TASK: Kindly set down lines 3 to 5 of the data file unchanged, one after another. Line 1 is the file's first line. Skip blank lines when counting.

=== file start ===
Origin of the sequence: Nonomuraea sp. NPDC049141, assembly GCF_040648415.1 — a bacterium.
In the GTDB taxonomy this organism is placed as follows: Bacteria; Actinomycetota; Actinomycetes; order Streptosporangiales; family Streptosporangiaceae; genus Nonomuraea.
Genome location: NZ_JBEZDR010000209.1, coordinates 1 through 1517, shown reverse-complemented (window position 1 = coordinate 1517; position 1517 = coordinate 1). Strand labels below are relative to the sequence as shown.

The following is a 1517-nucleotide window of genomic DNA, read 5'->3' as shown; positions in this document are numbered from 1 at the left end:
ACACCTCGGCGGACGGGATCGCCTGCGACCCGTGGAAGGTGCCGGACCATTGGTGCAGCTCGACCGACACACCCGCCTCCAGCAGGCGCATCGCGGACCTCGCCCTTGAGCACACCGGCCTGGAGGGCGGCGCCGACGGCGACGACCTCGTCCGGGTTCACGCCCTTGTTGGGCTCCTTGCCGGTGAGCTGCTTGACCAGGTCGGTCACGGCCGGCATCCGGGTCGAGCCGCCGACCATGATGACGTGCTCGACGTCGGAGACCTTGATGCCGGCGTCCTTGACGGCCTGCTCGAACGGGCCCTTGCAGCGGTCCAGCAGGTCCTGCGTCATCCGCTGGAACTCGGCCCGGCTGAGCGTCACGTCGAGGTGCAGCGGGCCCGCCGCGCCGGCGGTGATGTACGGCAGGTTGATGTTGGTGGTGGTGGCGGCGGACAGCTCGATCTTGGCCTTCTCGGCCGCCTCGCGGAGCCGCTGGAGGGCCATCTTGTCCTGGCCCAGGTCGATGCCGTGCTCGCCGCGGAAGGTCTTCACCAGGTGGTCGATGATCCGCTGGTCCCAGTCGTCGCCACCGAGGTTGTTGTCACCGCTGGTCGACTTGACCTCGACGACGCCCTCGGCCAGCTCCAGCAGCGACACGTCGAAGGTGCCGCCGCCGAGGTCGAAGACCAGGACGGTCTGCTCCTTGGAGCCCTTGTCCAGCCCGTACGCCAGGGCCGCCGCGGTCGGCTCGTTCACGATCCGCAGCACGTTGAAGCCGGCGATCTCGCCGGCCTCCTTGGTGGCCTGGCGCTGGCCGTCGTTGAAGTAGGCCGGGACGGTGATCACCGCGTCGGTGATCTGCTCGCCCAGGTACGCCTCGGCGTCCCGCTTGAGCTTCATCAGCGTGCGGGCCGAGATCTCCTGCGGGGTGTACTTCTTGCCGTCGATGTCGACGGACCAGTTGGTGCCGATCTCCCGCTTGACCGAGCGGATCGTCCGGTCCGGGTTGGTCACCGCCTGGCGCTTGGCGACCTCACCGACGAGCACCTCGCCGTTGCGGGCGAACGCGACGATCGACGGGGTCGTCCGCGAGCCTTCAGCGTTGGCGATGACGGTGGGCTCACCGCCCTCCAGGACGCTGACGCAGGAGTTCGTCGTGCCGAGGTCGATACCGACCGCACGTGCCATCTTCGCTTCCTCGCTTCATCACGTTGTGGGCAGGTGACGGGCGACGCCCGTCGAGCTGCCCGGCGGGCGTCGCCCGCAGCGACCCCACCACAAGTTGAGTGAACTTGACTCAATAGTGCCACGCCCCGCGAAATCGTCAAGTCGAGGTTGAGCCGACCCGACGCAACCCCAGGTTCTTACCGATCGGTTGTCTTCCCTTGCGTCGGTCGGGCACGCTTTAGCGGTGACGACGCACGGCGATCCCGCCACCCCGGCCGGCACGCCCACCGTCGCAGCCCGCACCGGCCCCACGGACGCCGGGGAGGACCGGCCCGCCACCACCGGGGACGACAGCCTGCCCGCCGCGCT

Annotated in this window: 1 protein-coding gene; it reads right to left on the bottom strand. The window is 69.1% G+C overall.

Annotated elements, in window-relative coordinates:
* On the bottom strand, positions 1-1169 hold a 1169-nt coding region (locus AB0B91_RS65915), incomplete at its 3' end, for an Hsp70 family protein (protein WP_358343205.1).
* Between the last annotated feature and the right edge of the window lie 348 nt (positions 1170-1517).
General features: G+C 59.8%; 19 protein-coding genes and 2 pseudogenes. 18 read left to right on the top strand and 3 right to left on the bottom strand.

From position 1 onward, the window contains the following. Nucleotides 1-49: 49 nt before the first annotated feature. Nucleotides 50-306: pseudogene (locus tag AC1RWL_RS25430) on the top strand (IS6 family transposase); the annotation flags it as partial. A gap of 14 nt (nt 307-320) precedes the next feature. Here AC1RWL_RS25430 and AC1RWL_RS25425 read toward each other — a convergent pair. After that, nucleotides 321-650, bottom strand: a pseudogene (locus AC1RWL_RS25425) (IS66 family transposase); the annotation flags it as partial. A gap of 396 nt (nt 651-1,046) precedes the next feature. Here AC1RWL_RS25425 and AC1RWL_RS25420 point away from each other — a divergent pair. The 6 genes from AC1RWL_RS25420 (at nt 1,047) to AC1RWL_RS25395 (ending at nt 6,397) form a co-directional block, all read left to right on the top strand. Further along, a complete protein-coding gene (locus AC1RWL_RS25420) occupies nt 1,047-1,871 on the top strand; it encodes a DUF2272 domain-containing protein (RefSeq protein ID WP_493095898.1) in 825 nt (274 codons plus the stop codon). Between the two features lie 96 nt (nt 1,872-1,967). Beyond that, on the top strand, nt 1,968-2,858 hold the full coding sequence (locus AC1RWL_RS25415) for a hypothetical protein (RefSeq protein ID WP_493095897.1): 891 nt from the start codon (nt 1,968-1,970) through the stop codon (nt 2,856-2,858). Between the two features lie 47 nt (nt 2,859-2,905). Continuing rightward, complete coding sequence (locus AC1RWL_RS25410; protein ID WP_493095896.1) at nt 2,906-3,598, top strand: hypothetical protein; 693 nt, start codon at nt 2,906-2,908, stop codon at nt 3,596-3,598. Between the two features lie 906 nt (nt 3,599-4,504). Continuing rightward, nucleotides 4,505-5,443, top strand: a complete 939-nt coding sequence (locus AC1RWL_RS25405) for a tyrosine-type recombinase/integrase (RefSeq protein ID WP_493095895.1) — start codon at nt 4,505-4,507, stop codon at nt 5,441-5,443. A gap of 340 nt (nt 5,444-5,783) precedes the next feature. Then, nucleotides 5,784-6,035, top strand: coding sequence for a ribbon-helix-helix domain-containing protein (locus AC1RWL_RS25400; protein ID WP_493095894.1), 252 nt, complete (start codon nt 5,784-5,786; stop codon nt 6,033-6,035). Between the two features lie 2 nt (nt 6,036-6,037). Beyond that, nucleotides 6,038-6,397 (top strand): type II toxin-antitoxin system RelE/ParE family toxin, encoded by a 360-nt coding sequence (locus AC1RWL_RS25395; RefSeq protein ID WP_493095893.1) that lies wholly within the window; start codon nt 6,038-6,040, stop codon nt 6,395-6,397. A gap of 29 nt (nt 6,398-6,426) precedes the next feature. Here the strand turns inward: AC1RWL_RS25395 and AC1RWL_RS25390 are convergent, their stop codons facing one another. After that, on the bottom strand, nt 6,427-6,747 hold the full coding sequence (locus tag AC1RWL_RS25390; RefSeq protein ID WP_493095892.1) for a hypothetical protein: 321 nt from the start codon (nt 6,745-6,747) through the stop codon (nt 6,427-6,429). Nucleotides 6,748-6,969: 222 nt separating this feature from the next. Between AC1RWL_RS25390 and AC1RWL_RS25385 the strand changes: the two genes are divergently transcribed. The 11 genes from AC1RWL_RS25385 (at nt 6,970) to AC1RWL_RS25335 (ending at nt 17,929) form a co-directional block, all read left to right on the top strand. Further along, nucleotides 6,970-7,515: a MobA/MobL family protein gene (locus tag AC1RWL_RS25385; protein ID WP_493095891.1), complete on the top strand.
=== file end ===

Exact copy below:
Genome location: NZ_JBEZDR010000209.1, coordinates 1 through 1517, shown reverse-complemented (window position 1 = coordinate 1517; position 1517 = coordinate 1). Strand labels below are relative to the sequence as shown.

The following is a 1517-nucleotide window of genomic DNA, read 5'->3' as shown; positions in this document are numbered from 1 at the left end:
ACACCTCGGCGGACGGGATCGCCTGCGACCCGTGGAAGGTGCCGGACCATTGGTGCAGCTCGACCGACACACCCGCCTCCAGCAGGCGCATCGCGGACCTCGCCCTTGAGCACACCGGCCTGGAGGGCGGCGCCGACGGCGACGACCTCGTCCGGGTTCACGCCCTTGTTGGGCTCCTTGCCGGTGAGCTGCTTGACCAGGTCGGTCACGGCCGGCATCCGGGTCGAGCCGCCGACCATGATGACGTGCTCGACGTCGGAGACCTTGATGCCGGCGTCCTTGACGGCCTGCTCGAACGGGCCCTTGCAGCGGTCCAGCAGGTCCTGCGTCATCCGCTGGAACTCGGCCCGGCTGAGCGTCACGTCGAGGTGCAGCGGGCCCGCCGCGCCGGCGGTGATGTACGGCAGGTTGATGTTGGTGGTGGTGGCGGCGGACAGCTCGATCTTGGCCTTCTCGGCCGCCTCGCGGAGCCGCTGGAGGGCCATCTTGTCCTGGCCCAGGTCGATGCCGTGCTCGCCGCGGAAGGTCTTCACCAGGTGGTCGATGATCCGCTGGTCCCAGTCGTCGCCACCGAGGTTGTTGTCACCGCTGGTCGACTTGACCTCGACGACGCCCTCGGCCAGCTCCAGCAGCGACACGTCGAAGGTGCCGCCGCCGAGGTCGAAGACCAGGACGGTCTGCTCCTTGGAGCCCTTGTCCAGCCCGTACGCCAGGGCCGCCGCGGTCGGCTCGTTCACGATCCGCAGCACGTTGAAGCCGGCGATCTCGCCGGCCTCCTTGGTGGCCTGGCGCTGGCCGTCGTTGAAGTAGGCCGGGACGGTGATCACCGCGTCGGTGATCTGCTCGCCCAGGTACGCCTCGGCGTCCCGCTTGAGCTTCATCAGCGTGCGGGCCGAGATCTCCTGCGGGGTGTACTTCTTGCCGTCGATGTCGACGGACCAGTTGGTGCCGATCTCCCGCTTGACCGAGCGGATCGTCCGGTCCGGGTTGGTCACCGCCTGGCGCTTGGCGACCTCACCGACGAGCACCTCGCCGTTGCGGGCGAACGCGACGATCGACGGGGTCGTCCGCGAGCCTTCAGCGTTGGCGATGACGGTGGGCTCACCGCCCTCCAGGACGCTGACGCAGGAGTTCGTCGTGCCGAGGTCGATACCGACCGCACGTGCCATCTTCGCTTCCTCGCTTCATCACGTTGTGGGCAGGTGACGGGCGACGCCCGTCGAGCTGCCCGGCGGGCGTCGCCCGCAGCGACCCCACCACAAGTTGAGTGAACTTGACTCAATAGTGCCACGCCCCGCGAAATCGTCAAGTCGAGGTTGAGCCGACCCGACGCAACCCCAGGTTCTTACCGATCGGTTGTCTTCCCTTGCGTCGGTCGGGCACGCTTTAGCGGTGACGACGCACGGCGATCCCGCCACCCCGGCCGGCACGCCCACCGTCGCAGCCCGCACCGGCCCCACGGACGCCGGGGAGGACCGGCCCGCCACCACCGGGGACGACAGCCTGCCCGCCGCGCT